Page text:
Long before the first pitch was thrown, Dashawn Vickers had a pretty good idea how he wanted to spend the summer.
After playing for the Jackson Park Youth Baseball League in 2017 he wanted to get in on the action again.
“I just like the coaches and the style of how they teach us,” says Dashawn, 12. “I just like baseball. “This is one of the best things around Flint, so I decided to come back.”
Marking its one-year anniversary in Hardenbrook Park, also known as Jackson Park, at 310 East Jackson Ave., the league is entering a second season. With support from community volunteers and parents the program’s goal is to re-introduce local youth of color to a sport they’ve tended to overlook in recent years.
About 100 youth are expected to participate, joining several teams this season. Registration has been extended to June 9 from 11:30 a.m. to 1 p.m. at the park, located on Flint’s north end. The cost is $20. Coaches and other volunteers are needed.
“It’s showcasing the kids,” says Ronnie Russell, league president. “Where in Flint do you see 100 kids trying to play baseball?”
Born and raised on the north side, Russell remembers playing as a child in the 1960s when there were leagues “at all the baseball diamonds in Flint.” His team was sponsored by the former Max’s Barber Shop.
“Our goal was to play for the city championship,” he says. “Then you went into the state championships.”
But in later decades, baseball became less prominent among youth sports programs in many urban communities, trailing in popularity behind basketball and football. Willie Anthony, vice president of the league, cites the lack of sports programming in schools as one reason.
A friend of Russell’s since they were third-graders, Anthony joined last year’s effort to expose youth to the community athletics he and Russell remember from their childhood.
“The purpose was just to give kids the opportunity for recreation,” Anthony says.
Having adopted Hardenbrook Park nine years ago, he and a group of other residents organized the annual “Love Thy Neighbor” community gathering, a free event featuring giveaways and festivities for neighbors, held in August. Russell, Anthony and the other league coordinators decided the park was a great place to add youth baseball to its regular activities. Last season’s success led them to continue the program for ages 4 to 12, including t-ball for younger children, and open to boys and girls.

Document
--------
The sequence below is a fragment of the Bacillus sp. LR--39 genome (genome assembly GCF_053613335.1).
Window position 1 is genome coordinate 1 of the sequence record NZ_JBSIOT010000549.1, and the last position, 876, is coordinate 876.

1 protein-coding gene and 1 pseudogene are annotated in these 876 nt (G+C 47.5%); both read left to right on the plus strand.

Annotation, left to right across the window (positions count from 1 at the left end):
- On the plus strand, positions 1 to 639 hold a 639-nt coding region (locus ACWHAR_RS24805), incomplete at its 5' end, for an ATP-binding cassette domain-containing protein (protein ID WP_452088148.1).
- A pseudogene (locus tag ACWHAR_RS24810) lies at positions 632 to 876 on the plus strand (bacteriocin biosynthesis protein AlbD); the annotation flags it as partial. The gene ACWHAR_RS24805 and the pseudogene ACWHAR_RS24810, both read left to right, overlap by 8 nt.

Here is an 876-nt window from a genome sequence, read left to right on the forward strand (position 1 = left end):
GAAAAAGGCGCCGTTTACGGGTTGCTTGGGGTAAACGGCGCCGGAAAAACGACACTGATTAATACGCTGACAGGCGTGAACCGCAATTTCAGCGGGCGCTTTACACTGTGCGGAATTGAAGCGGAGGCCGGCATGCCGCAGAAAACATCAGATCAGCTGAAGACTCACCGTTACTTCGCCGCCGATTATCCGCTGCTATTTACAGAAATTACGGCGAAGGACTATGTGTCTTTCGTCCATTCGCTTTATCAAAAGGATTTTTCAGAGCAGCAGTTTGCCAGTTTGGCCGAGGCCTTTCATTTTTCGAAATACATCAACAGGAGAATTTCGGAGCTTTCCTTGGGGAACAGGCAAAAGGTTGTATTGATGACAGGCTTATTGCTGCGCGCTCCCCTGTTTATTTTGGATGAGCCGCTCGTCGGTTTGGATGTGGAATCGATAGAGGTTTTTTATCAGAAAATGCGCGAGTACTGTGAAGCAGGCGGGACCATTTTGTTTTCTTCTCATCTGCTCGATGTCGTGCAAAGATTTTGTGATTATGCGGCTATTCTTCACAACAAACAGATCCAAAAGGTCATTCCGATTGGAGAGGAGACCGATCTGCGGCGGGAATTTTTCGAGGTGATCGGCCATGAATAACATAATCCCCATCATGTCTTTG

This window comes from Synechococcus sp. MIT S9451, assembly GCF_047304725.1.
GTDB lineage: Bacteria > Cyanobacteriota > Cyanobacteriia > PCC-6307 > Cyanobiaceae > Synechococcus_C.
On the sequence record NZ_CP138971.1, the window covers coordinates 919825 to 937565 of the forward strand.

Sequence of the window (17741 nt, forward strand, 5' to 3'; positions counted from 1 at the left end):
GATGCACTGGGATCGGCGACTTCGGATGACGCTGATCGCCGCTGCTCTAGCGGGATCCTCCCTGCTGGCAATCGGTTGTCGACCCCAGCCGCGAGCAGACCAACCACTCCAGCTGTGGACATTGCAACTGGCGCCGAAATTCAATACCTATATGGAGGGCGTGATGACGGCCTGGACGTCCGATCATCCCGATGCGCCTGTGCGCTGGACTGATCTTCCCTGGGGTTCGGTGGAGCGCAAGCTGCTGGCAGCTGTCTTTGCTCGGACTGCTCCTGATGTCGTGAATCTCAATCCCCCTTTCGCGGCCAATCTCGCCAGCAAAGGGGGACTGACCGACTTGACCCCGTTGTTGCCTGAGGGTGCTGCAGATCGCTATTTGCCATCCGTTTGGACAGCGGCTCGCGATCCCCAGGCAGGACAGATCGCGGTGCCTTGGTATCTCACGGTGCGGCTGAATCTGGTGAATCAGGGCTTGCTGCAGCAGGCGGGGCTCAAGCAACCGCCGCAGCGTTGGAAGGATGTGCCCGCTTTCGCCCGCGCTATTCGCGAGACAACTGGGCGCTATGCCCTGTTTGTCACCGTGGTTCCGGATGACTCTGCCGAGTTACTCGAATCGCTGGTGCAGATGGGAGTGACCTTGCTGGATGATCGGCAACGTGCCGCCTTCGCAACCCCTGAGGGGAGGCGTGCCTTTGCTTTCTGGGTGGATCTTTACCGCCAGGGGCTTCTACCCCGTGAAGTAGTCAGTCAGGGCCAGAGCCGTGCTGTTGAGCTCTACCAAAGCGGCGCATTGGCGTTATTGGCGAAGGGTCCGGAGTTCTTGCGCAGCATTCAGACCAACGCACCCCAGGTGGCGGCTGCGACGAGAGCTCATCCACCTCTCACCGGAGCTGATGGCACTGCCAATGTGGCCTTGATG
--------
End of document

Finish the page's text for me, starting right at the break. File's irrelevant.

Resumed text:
“They don’t know baseball, they don’t play baseball,” says Anthony.
Along with teaching fundamentals of the game, the league’s objective is to help prepare Flint’s children for future athletic opportunities in high school and college. Professional baseball, Anthony adds, generally pays more than pro basketball and football and presents less risk for injury than other sports.
“They’re having fun,” Anthony says. “It’s new to some of them, but they keep coming back.”
Apart from regular practices and games at Jackson Park, league participants have enjoyed support from Major League Baseball, including 60 free tickets to a recent Detroit Tigers game at Comerica Park in Detroit. The league assists Jackson Park Youth Baseball, under the Flint RBI program banner by admitting children to events and donating playing equipment through the Detroit Tigers Foundation, an affiliate of Ilitch Charities.
“The Detroit Tigers are proud to support the Flint RBI program and to invest in the Flint community through the game of baseball,” says Jordan Field, director of player relations and the Detroit Tigers Foundation.
Russell expresses gratitude for the Foundation’s assistance and that of World Baseball Outreach, United Way of Genesee County, and Ruth Mott Foundation.
“I’m a spiritual person, and when you pray on things they materialize,” he says. “I think if you’re committed and you stay, people invest.”
Also filling roles as coaches and groundskeepers, Russell and the other league officials invest time and energy toward maintaining Jackson Park.
“It’s one of the cleanest parks in the city,” Russell says. “We work at it because we believe in these kids. We want to give them the best of everything.”